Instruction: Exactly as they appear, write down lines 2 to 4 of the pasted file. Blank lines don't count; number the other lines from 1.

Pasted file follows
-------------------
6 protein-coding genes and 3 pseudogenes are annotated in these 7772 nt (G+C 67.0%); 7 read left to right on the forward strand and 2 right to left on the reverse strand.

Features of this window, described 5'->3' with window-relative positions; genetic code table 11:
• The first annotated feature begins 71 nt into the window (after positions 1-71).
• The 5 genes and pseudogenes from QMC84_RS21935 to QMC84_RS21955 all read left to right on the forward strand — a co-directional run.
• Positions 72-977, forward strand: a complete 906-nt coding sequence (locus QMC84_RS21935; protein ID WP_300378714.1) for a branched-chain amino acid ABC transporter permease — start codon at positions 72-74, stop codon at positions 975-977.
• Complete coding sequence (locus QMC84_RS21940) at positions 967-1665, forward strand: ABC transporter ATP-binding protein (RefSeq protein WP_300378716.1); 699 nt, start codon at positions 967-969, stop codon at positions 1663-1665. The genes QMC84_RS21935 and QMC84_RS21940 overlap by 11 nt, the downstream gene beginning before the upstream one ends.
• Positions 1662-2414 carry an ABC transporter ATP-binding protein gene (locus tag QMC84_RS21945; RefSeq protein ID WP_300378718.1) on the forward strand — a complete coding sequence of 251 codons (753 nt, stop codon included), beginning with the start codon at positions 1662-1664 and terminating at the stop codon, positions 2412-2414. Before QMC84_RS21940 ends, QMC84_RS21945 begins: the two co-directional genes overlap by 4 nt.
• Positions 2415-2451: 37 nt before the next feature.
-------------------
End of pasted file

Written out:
Features of this window, described 5'->3' with window-relative positions; genetic code table 11:
• The first annotated feature begins 71 nt into the window (after positions 1-71).
• The 5 genes and pseudogenes from QMC84_RS21935 to QMC84_RS21955 all read left to right on the forward strand — a co-directional run.